6

Under shift-select-mode, cursor keys behave like many other text editing environments: Shift+motion starts selecting (sets and activates the mark, in Emacs terms), and motion without Shift stops selecting (deactivates the mark, in Emacs terms).

So far so good, but Emacs isn't your basic editor. It has so many sophisticated motions that it isn't practical to manage a Shift variant for all of them.

This doesn't mesh well with commands that mark a region. For example, I type

foo

and move the cursor to the beginning, then press C-M-SPC. This results in the mark at the end of the sexp, i.e. after foo, and the point before the f. I would expect that pressing S-right will retain the mark and move the point. But it doesn't: since the previous command wasn't a shift-selectable command (a command with ^ in its interactive specification), pressing S-right at that point sets the mark before the f.

How can I configure Emacs so that when the mark is already set and active, Shift+motion doesn't move the mark? I always have transient-mark-mode on, that's not a concern.

  • Perhaps looking at the function handle-shift-selection will give you some ideas -- it is elisp, but tied directly in to the C-source code in callint.c. You can change the elisp function to do whatever you need. – lawlist Jun 3 '15 at 0:20
  • Note that set-mark-command and family also have circumstances where tests are performed and the mark is activated/deactivated. You will need to think about those circumstances when deciding to revise/rewrite handle-shift-selection. A portion of the mark activation/deactivation occurs at the C-source code level depending upon whether transient-mark-mode is active -- also tied into C-source -- see transient_mark_mode within the following files buffer.c; callint.c; editfns.c; globals.h; insdel.c; keyboard.c – lawlist Jun 3 '15 at 0:27
  • One last comment -- transient-mark-mode is designed to be both global, and buffer-local. This just about exhausts my one-and-one-half cents worth of contributing to this thread :) – lawlist Jun 3 '15 at 0:33
  • 1
    I'm slightly confused. If the mark is already set, won't just a plain right do? I only use shift if I want to activate the mark and move. If the mark is already active, I just move. – PythonNut Jun 3 '15 at 5:05
  • Do you mean M-right instead of S-right? – Andreas Röhler Jun 3 '15 at 5:42
2

This is the code I've ended up using on Emacs ≥23. The end result is: if the mark isn't active on a shifted motion command, set it at the cursor's original location and activate it; if the mark is active on a non-shifted motion command, deactivate it; commands without interactive "^" don't affect the mark unless it's part of their normal job.

(defadvice handle-shift-selection
  (around handle-shift-selection-better-integration activate)
  (cond
   ((not shift-select-mode)) ;; do nothing if shift-select-mode is off
   ((eq (car-safe transient-mark-mode) 'only)
    ;; If the original mechanism is in progress, use it
    ad-do-it)
   ((and mark-active
         (not this-command-keys-shift-translated)
         (or (symbolp last-command-event)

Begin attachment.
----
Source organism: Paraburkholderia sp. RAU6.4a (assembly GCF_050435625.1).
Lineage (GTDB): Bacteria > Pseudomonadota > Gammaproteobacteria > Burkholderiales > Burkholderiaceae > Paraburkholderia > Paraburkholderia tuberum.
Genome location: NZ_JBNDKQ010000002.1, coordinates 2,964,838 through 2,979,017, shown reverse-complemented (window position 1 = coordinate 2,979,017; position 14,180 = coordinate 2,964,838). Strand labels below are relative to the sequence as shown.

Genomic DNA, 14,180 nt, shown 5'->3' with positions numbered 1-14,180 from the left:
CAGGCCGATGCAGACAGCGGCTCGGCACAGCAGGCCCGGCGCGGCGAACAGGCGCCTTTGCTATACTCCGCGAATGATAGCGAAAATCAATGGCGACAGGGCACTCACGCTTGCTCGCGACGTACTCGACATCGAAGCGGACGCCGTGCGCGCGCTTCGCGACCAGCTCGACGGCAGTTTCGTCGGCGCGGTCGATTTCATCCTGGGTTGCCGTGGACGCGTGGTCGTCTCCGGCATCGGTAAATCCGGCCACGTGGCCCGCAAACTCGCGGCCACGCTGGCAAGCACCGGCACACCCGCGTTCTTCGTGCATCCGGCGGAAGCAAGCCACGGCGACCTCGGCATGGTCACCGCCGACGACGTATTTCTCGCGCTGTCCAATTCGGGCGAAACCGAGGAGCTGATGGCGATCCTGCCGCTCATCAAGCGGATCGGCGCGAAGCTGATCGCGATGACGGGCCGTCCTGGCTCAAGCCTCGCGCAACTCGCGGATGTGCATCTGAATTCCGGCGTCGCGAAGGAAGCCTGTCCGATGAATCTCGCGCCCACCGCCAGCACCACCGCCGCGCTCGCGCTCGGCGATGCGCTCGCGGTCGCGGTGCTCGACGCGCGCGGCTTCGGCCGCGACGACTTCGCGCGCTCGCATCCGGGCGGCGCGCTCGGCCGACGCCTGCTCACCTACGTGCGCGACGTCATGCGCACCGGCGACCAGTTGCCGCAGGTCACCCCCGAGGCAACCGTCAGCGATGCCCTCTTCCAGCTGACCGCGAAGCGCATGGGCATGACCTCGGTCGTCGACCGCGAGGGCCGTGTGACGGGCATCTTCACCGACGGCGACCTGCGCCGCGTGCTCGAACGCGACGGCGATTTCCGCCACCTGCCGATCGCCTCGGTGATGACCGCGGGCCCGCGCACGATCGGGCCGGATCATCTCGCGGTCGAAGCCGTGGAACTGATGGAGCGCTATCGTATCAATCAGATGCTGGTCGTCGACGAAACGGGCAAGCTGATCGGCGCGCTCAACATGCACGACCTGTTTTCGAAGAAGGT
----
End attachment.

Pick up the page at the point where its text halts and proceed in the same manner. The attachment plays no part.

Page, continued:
(eq (car-safe transient-mark-mode) 'only)))
    ;; On a non-shifted event, deactivate the mark either if it had been set
    ;; by a shift-selection command or if the event was a cursor key or
    ;; other function key.
    (deactivate-mark))
   ((and (not mark-active)
         this-command-keys-shift-translated)
    ;; On a shifted event, set the mark to the current location and activate
    ;; it..
    (push-mark nil t t))
   ;; Note that we never set the mark to the current location if it was
   ;; already active..
   ))
(setq shift-select-mode t)
1

This solution appears to work:

(defadvice handle-shift-selection
  (around leave-mark-intact activate preactivate compile)
  (cond ((and shift-select-mode this-command-keys-shift-translated)
          (unless mark-active
            (setq transient-mark-mode
              (cons 'only
                (unless (eq transient-mark-mode 'lambda)
                  transient-mark-mode)))
            (push-mark nil nil t)))
    ((eq (car-safe transient-mark-mode) 'only)
      (setq transient-mark-mode (cdr transient-mark-mode))
      (deactivate-mark))))

The changes are simple. It simply does nothing if the mark is already set.

  • No, that's not what I want: if I type C-M-SPC then left, the mark isn't deactivated. – Gilles 'SO- stop being evil' Jun 3 '15 at 16:59
  • I like your solution, @PythonNut , thanks! If I press C-M-SPC left mark isn't deactivated and I expect it, that's good. But could it be enhanced in next way: if I press C-M-SPC left then S-right then left, it should be deactivated. – Netsu Nov 4 '15 at 1:43
1

The following mostly works, though C-SPC (set-mark-command) no longer activates the region. Probably you won't care if you like shift-selecting because set-mark-command doesn't really mesh conceptually with shift-selection anyway. Otherwise you can add a check for it with (eq this-command 'set-mark-command).

(defun simulate-shift-selection ()
  (unless (and mark-active
               (eq (car-safe transient-mark-mode) 'only))
    (setq transient-mark-mode
          (cons 'only
                (unless (eq transient-mark-mode 'lambda)
                  transient-mark-mode)))
    ;;(push-mark nil nil t)
    ))

(add-hook 'activate-mark-hook #'simulate-shift-selection)
  • This works but has undesirable side effects, such as C-SPC not activating the region which you noticed. I've adopted a different solution which doesn't affect the mark active status except for shiftable keychords. – Gilles 'SO- stop being evil' Aug 3 '15 at 7:54

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